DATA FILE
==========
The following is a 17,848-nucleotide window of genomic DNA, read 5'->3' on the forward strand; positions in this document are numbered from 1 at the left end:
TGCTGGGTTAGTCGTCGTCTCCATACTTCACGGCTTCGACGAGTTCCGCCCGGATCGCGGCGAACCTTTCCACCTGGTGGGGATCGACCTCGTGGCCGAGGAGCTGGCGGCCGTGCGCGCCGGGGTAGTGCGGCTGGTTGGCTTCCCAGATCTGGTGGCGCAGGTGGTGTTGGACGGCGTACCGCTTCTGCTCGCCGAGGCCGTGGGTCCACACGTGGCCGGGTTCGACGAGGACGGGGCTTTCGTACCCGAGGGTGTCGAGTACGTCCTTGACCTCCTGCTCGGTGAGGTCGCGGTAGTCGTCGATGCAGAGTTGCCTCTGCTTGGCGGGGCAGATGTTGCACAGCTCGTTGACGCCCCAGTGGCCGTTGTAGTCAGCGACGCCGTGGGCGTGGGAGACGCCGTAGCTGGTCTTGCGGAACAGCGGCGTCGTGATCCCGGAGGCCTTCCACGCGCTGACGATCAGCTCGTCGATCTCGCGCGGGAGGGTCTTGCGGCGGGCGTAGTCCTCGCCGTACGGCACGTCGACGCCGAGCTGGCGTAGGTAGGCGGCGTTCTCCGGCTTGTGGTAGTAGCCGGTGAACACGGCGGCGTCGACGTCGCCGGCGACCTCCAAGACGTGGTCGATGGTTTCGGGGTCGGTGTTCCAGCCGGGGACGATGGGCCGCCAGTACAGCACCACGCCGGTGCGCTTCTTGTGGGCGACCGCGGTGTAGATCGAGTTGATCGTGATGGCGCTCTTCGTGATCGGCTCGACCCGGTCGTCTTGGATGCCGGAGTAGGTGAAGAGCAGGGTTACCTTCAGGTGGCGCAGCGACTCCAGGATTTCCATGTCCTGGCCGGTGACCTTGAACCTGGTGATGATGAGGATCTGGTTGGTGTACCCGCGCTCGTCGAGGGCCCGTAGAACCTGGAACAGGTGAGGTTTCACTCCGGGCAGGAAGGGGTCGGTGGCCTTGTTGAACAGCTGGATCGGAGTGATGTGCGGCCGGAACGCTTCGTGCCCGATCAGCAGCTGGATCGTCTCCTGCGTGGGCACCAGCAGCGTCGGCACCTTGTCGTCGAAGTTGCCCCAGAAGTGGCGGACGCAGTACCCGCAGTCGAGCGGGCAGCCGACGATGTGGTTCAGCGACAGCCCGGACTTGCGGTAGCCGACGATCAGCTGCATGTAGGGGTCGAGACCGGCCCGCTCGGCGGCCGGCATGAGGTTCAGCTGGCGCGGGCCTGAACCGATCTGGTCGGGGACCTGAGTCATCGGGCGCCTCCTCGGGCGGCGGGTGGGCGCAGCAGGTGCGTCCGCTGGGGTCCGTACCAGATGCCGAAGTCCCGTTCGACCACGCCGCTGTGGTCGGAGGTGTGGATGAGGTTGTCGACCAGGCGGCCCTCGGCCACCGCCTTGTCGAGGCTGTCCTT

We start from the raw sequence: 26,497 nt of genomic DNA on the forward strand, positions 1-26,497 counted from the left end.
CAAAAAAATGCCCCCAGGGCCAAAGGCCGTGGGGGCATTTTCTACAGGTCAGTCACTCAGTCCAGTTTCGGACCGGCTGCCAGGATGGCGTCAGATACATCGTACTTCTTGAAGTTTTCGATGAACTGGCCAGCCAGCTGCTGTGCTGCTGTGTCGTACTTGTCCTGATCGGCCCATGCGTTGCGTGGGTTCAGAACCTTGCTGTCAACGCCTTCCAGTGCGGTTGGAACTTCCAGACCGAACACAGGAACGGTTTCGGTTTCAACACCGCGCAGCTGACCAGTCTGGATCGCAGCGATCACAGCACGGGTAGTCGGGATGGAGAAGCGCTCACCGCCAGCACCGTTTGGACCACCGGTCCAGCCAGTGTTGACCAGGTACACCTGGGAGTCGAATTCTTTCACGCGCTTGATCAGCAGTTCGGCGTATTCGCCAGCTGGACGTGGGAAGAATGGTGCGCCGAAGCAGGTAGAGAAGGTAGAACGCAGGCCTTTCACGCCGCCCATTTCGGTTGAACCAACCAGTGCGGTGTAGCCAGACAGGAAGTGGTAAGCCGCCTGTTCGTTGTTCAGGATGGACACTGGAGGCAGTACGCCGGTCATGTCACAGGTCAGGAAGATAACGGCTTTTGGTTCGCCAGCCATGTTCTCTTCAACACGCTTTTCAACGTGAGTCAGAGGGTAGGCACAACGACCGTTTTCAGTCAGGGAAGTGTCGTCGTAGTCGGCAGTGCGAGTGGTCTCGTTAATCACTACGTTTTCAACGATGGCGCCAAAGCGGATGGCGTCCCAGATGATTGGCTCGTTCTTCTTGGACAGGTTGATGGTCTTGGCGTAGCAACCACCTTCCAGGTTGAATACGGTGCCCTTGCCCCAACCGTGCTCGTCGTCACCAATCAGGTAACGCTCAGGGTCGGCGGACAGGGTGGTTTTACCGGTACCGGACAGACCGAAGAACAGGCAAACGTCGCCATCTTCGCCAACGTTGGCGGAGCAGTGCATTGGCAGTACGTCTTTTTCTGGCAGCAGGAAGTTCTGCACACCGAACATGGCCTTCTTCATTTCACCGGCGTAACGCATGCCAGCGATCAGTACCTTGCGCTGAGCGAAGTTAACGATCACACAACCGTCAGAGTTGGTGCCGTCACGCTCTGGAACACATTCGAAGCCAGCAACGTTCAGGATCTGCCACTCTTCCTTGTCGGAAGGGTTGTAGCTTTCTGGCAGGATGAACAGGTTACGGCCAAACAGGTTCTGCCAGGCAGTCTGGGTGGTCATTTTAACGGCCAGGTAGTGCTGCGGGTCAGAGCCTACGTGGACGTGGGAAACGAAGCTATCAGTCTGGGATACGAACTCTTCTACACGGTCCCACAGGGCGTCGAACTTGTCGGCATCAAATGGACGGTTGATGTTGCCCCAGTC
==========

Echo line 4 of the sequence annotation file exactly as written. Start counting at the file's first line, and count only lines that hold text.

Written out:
CAAAAAAATGCCCCCAGGGCCAAAGGCCGTGGGGGCATTTTCTACAGGTCAGTCACTCAGTCCAGTTTCGGACCGGCTGCCAGGATGGCGTCAGATACATCGTACTTCTTGAAGTTTTCGATGAACTGGCCAGCCAGCTGCTGTGCTGCTGTGTCGTACTTGTCCTGATCGGCCCATGCGTTGCGTGGGTTCAGAACCTTGCTGTCAACGCCTTCCAGTGCGGTTGGAACTTCCAGACCGAACACAGGAACGGTTTCGGTTTCAACACCGCGCAGCTGACCAGTCTGGATCGCAGCGATCACAGCACGGGTAGTCGGGATGGAGAAGCGCTCACCGCCAGCACCGTTTGGACCACCGGTCCAGCCAGTGTTGACCAGGTACACCTGGGAGTCGAATTCTTTCACGCGCTTGATCAGCAGTTCGGCGTATTCGCCAGCTGGACGTGGGAAGAATGGTGCGCCGAAGCAGGTAGAGAAGGTAGAACGCAGGCCTTTCACGCCGCCCATTTCGGTTGAACCAACCAGTGCGGTGTAGCCAGACAGGAAGTGGTAAGCCGCCTGTTCGTTGTTCAGGATGGACACTGGAGGCAGTACGCCGGTCATGTCACAGGTCAGGAAGATAACGGCTTTTGGTTCGCCAGCCATGTTCTCTTCAACACGCTTTTCAACGTGAGTCAGAGGGTAGGCACAACGACCGTTTTCAGTCAGGGAAGTGTCGTCGTAGTCGGCAGTGCGAGTGGTCTCGTTAATCACTACGTTTTCAACGATGGCGCCAAAGCGGATGGCGTCCCAGATGATTGGCTCGTTCTTCTTGGACAGGTTGATGGTCTTGGCGTAGCAACCACCTTCCAGGTTGAATACGGTGCCCTTGCCCCAACCGTGCTCGTCGTCACCAATCAGGTAACGCTCAGGGTCGGCGGACAGGGTGGTTTTACCGGTACCGGACAGACCGAAGAACAGGCAAACGTCGCCATCTTCGCCAACGTTGGCGGAGCAGTGCATTGGCAGTACGTCTTTTTCTGGCAGCAGGAAGTTCTGCACACCGAACATGGCCTTCTTCATTTCACCGGCGTAACGCATGCCAGCGATCAGTACCTTGCGCTGAGCGAAGTTAACGATCACACAACCGTCAGAGTTGGTGCCGTCACGCTCTGGAACACATTCGAAGCCAGCAACGTTCAGGATCTGCCACTCTTCCTTGTCGGAAGGGTTGTAGCTTTCTGGCAGGATGAACAGGTTACGGCCAAACAGGTTCTGCCAGGCAGTCTGGGTGGTCATTTTAACGGCCAGGTAGTGCTGCGGGTCAGAGCCTACGTGGACGTGGGAAACGAAGCTATCAGTCTGGGATACGAACTCTTCTACACGGTCCCACAGGGCGTCGAACTTGTCGGCATCAAATGGACGGTTGATGTTGCCCCAGTC